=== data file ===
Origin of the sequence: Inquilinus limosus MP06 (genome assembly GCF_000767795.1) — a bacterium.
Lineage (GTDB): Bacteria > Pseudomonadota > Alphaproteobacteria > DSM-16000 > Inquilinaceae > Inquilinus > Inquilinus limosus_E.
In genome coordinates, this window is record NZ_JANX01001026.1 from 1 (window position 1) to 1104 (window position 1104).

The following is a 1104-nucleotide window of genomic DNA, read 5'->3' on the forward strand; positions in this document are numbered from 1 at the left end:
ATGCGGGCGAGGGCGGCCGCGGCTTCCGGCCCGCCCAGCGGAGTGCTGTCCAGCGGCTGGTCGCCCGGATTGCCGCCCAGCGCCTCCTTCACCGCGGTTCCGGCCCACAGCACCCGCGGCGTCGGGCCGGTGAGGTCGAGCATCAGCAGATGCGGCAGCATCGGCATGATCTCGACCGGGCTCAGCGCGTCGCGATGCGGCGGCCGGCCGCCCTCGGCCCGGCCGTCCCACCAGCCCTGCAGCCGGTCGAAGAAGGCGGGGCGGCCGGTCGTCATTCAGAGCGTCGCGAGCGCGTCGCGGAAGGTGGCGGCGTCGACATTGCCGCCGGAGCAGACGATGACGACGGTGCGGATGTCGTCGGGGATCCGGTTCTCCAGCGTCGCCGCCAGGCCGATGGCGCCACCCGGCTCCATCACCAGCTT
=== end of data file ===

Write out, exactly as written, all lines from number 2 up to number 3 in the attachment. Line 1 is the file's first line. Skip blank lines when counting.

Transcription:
Lineage (GTDB): Bacteria > Pseudomonadota > Alphaproteobacteria > DSM-16000 > Inquilinaceae > Inquilinus > Inquilinus limosus_E.
In genome coordinates, this window is record NZ_JANX01001026.1 from 1 (window position 1) to 1104 (window position 1104).